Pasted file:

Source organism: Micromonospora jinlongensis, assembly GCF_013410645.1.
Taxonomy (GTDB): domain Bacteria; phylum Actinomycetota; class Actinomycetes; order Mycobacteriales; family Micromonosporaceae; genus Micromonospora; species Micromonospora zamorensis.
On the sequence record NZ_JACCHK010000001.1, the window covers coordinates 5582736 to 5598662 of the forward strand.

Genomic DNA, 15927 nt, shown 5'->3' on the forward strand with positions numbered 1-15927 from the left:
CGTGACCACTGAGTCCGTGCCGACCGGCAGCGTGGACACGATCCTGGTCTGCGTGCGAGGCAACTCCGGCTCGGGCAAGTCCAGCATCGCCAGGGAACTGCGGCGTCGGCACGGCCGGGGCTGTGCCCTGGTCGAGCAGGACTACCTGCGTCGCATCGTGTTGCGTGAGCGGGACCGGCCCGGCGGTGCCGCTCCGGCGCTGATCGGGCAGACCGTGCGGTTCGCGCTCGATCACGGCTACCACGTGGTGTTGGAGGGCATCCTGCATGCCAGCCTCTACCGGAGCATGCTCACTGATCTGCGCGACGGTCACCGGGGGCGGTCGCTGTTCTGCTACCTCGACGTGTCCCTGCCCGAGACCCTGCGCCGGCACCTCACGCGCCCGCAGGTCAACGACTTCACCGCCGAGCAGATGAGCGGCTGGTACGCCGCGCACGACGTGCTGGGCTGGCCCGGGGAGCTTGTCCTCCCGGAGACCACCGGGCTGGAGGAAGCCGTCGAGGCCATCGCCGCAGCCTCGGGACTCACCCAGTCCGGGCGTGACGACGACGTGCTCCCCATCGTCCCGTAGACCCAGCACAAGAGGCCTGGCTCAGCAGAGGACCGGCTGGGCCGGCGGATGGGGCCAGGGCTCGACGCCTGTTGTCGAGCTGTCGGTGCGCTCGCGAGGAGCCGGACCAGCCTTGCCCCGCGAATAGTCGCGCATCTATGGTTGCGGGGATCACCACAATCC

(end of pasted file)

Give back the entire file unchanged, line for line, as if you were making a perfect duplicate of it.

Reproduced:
Source organism: Micromonospora jinlongensis, assembly GCF_013410645.1.
Taxonomy (GTDB): domain Bacteria; phylum Actinomycetota; class Actinomycetes; order Mycobacteriales; family Micromonosporaceae; genus Micromonospora; species Micromonospora zamorensis.
On the sequence record NZ_JACCHK010000001.1, the window covers coordinates 5582736 to 5598662 of the forward strand.

Genomic DNA, 15927 nt, shown 5'->3' on the forward strand with positions numbered 1-15927 from the left:
CGTGACCACTGAGTCCGTGCCGACCGGCAGCGTGGACACGATCCTGGTCTGCGTGCGAGGCAACTCCGGCTCGGGCAAGTCCAGCATCGCCAGGGAACTGCGGCGTCGGCACGGCCGGGGCTGTGCCCTGGTCGAGCAGGACTACCTGCGTCGCATCGTGTTGCGTGAGCGGGACCGGCCCGGCGGTGCCGCTCCGGCGCTGATCGGGCAGACCGTGCGGTTCGCGCTCGATCACGGCTACCACGTGGTGTTGGAGGGCATCCTGCATGCCAGCCTCTACCGGAGCATGCTCACTGATCTGCGCGACGGTCACCGGGGGCGGTCGCTGTTCTGCTACCTCGACGTGTCCCTGCCCGAGACCCTGCGCCGGCACCTCACGCGCCCGCAGGTCAACGACTTCACCGCCGAGCAGATGAGCGGCTGGTACGCCGCGCACGACGTGCTGGGCTGGCCCGGGGAGCTTGTCCTCCCGGAGACCACCGGGCTGGAGGAAGCCGTCGAGGCCATCGCCGCAGCCTCGGGACTCACCCAGTCCGGGCGTGACGACGACGTGCTCCCCATCGTCCCGTAGACCCAGCACAAGAGGCCTGGCTCAGCAGAGGACCGGCTGGGCCGGCGGATGGGGCCAGGGCTCGACGCCTGTTGTCGAGCTGTCGGTGCGCTCGCGAGGAGCCGGACCAGCCTTGCCCCGCGAATAGTCGCGCATCTATGGTTGCGGGGATCACCACAATCC